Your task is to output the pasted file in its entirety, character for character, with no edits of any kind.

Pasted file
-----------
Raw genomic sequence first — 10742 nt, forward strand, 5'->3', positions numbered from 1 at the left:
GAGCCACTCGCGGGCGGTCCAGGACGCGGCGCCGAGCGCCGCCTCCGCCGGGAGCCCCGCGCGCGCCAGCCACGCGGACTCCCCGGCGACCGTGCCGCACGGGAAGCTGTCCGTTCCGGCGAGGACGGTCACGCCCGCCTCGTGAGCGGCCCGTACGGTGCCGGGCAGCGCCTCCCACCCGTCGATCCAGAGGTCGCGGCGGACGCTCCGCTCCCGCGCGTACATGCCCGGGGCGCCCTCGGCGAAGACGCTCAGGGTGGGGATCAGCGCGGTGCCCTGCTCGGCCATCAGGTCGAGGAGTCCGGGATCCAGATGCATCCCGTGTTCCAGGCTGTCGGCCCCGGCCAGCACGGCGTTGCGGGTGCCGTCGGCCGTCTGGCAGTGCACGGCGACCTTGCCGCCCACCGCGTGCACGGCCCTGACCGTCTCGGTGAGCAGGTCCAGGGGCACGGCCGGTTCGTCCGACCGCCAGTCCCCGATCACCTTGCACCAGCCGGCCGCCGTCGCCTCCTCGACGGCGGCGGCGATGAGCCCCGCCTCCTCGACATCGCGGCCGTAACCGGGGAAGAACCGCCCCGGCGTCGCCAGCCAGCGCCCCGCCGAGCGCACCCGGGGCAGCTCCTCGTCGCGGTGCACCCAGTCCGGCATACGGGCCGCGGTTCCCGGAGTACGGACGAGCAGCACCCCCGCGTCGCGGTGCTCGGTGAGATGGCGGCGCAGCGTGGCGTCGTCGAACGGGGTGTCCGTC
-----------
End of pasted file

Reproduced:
Raw genomic sequence first — 10742 nt, forward strand, 5'->3', positions numbered from 1 at the left:
GAGCCACTCGCGGGCGGTCCAGGACGCGGCGCCGAGCGCCGCCTCCGCCGGGAGCCCCGCGCGCGCCAGCCACGCGGACTCCCCGGCGACCGTGCCGCACGGGAAGCTGTCCGTTCCGGCGAGGACGGTCACGCCCGCCTCGTGAGCGGCCCGTACGGTGCCGGGCAGCGCCTCCCACCCGTCGATCCAGAGGTCGCGGCGGACGCTCCGCTCCCGCGCGTACATGCCCGGGGCGCCCTCGGCGAAGACGCTCAGGGTGGGGATCAGCGCGGTGCCCTGCTCGGCCATCAGGTCGAGGAGTCCGGGATCCAGATGCATCCCGTGTTCCAGGCTGTCGGCCCCGGCCAGCACGGCGTTGCGGGTGCCGTCGGCCGTCTGGCAGTGCACGGCGACCTTGCCGCCCACCGCGTGCACGGCCCTGACCGTCTCGGTGAGCAGGTCCAGGGGCACGGCCGGTTCGTCCGACCGCCAGTCCCCGATCACCTTGCACCAGCCGGCCGCCGTCGCCTCCTCGACGGCGGCGGCGATGAGCCCCGCCTCCTCGACATCGCGGCCGTAACCGGGGAAGAACCGCCCCGGCGTCGCCAGCCAGCGCCCCGCCGAGCGCACCCGGGGCAGCTCCTCGTCGCGGTGCACCCAGTCCGGCATACGGGCCGCGGTTCCCGGAGTACGGACGAGCAGCACCCCCGCGTCGCGGTGCTCGGTGAGATGGCGGCGCAGCGTGGCGTCGTCGAACGGGGTGTCCGTC